Just as Easter is a time of new beginnings, the winter woods also are a time of new beginnings. The change from winter woods to spring woods is so gradual that the awakening will go unnoticed until completely changed.
The first greening of the spring woods will be the skunk cabbage poking up through the damp ground. It is our first wildflower to appear.
Even though there may be snow on the ground, the plant is able to survive because the flower is surrounded by a spathe, which feels like Styrofoam, that keeps the flower 20 degrees warmer than the outside air.
Skunk cabbage has a large tap root that creates the heat that collects in the spathe.
The plant has an odor that is compared to that of a skunk; hence, the common name of skunk cabbage. The skunk cabbage's scientific name is foetidus, meaning "foul-smelling."
Skunk cabbage cannot be pollinated by the wind because of the spathe covering the flower. Because there are no bees or butterflies out in March, cross-pollination is not possible; however, carrion beetles, which are looking for smelly, dead animals that did not make it through the winter, also are attracted to the skunk cabbage because of its pungent odor. That's how the skunk cabbage is cross pollinated.
One has to wonder why the plant blooms so early. The answer is that it takes it four months to develop the seeds and five to seven years for the seeds to germinate; however, the plant can live up to 25 years.
Other flowers appearing in the spring woods are the May apple, trout lily, bloodroot and ferns known as fiddleheads.
When the May apple, also known as the mandrake, pokes up through the soil, a stem can be seen, surrounded by large leaves that are closed and appear as a folded umbrella. As the stem continues to grow the umbrella opens, allowing the leaves to shelter a single waxy, white flower.
In May, the plant eventually will produce a fruit, which is compared to a small apple; hence, the name May apple. The May apples are edible after turning to a lemony-yellow color; however, the remaining parts of the plant are poisonous.
Another white flower found in the spring woods is the bloodroot, which can be up to 2 inches across and grows on a stem that rises from the rootstock. Its single leaf has three to seven deep lobes.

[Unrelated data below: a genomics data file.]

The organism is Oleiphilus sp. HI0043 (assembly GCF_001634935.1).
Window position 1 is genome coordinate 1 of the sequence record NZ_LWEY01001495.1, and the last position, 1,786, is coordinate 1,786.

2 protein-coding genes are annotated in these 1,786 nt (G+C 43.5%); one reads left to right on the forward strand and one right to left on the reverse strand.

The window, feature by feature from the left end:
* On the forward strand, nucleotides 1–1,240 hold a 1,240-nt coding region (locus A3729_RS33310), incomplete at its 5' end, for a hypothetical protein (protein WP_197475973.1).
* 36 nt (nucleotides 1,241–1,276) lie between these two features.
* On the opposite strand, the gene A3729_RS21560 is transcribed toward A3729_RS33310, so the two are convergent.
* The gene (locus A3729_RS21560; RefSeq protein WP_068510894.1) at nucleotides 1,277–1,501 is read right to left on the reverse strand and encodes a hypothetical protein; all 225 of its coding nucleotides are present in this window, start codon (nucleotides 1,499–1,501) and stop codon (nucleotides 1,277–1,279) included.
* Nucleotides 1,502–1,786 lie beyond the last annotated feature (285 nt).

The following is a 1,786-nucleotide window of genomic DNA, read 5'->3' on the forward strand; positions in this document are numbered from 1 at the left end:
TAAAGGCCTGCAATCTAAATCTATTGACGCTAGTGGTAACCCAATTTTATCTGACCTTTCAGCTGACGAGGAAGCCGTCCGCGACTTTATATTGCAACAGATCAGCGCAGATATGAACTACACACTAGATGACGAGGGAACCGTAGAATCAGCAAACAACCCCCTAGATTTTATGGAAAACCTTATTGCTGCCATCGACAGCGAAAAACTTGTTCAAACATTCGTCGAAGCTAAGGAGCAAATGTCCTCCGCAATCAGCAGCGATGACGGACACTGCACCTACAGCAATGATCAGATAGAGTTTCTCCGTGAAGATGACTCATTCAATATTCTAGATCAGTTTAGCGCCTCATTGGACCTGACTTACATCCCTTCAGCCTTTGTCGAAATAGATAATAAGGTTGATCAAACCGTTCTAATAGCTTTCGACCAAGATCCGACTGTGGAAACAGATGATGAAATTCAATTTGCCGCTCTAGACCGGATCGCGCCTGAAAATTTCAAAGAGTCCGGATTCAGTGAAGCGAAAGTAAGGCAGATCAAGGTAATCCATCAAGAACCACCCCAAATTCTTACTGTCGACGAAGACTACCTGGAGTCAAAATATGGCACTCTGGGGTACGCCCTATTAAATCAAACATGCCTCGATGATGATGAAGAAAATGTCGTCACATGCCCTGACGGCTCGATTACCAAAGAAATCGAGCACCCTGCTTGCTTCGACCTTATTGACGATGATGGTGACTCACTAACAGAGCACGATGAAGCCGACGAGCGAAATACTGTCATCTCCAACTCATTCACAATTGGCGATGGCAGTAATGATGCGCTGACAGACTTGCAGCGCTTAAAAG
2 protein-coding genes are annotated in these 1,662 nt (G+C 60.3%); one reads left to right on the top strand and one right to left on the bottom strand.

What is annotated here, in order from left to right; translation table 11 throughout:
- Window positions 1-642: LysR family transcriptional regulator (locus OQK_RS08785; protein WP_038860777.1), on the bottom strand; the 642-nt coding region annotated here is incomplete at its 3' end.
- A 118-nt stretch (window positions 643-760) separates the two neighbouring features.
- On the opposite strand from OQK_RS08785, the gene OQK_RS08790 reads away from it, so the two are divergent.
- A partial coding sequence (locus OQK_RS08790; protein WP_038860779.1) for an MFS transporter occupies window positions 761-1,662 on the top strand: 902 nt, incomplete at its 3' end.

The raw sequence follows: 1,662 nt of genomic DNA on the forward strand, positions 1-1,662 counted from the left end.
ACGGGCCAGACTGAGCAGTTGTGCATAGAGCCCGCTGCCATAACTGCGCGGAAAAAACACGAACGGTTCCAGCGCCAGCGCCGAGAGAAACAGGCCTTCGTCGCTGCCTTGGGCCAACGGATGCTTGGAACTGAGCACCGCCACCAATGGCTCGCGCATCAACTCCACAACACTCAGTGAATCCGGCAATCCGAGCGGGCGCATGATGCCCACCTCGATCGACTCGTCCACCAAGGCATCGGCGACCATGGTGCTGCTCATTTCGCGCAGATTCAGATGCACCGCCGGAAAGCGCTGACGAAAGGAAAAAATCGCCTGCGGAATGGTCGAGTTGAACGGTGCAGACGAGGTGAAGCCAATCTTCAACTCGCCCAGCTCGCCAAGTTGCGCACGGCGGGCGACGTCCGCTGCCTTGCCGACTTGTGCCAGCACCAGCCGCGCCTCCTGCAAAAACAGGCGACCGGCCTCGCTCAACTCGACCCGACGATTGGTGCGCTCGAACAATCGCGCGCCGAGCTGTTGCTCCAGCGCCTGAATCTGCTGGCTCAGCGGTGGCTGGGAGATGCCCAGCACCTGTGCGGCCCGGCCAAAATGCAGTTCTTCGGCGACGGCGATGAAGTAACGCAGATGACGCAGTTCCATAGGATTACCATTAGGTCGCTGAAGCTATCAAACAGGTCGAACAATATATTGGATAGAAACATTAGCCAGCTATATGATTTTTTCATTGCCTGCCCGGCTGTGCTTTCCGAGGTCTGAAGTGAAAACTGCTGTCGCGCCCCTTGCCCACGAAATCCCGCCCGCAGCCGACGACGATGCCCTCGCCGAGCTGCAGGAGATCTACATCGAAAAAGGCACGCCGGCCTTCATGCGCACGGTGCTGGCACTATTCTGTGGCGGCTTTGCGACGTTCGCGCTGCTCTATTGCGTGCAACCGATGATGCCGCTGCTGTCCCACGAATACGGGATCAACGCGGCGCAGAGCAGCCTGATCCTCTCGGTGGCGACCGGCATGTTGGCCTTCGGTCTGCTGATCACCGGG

The common name of bloodroot comes from the deep reddish-brown sap that comes from the roots. The Native Americans used this sap as war paint and also to dye cloth and baskets.
Because bloodroot is one of the early wildflowers, it sometimes is hit with a late frost, which causes the leaves to curl around the base of the stem to give the flower some protection from the cold. However, a severe cold snap will cause all of the flower's petals to fall off.
The leaves, which unfurl only after the plant is pollinated, continue to grow until mid-summer. The blooming of the bloodroot occurs while the trees are leafless, allowing sunlight to penetrate onto the forest floor.
When walking in the early spring woods, be sure to look for greenish-purple points emerging from the ground. These emerging plants eventually will be the mottled leaves of the yellow trout lily, or adder's tongue.
The common name of adder's tongue comes from the long, protruding stamens. The common name of trout lily comes from the fact that it blooms during trout season. It has been said that the spotted leaves resemble a trout's markings.
I have read that there are 250 species of ferns growing in North America and that the fern seen in early spring is the cinnamon fern.
Last year's ferns, which have been flattened by the winter's snow, have been protecting buds that are clothed in a silky down. As spring continues, the tight buds rise above last year's ferns and become the familiar fiddleheads.
Later, after uncoiling, the fiddleheads form feathery fronds, which are divided leaves. Ferns do not reproduce by seeds as flowering plants do but by microscopic-size spores carried by the wind into many inaccessible places.
Along with plants bringing new life to the spring woods are songbirds, wood frogs and spring peepers. April will produce days that give us spring fever, and the best cure that I know of is to take a walk in the spring woods and watch and listen to the woods coming alive.
Bower retired after 34 years as a wildlife conservation officer for the state Game Commission. He has published several books about his experiences. Questions and comments may be sent to him at 153 Redington Ave., Troy PA 16947.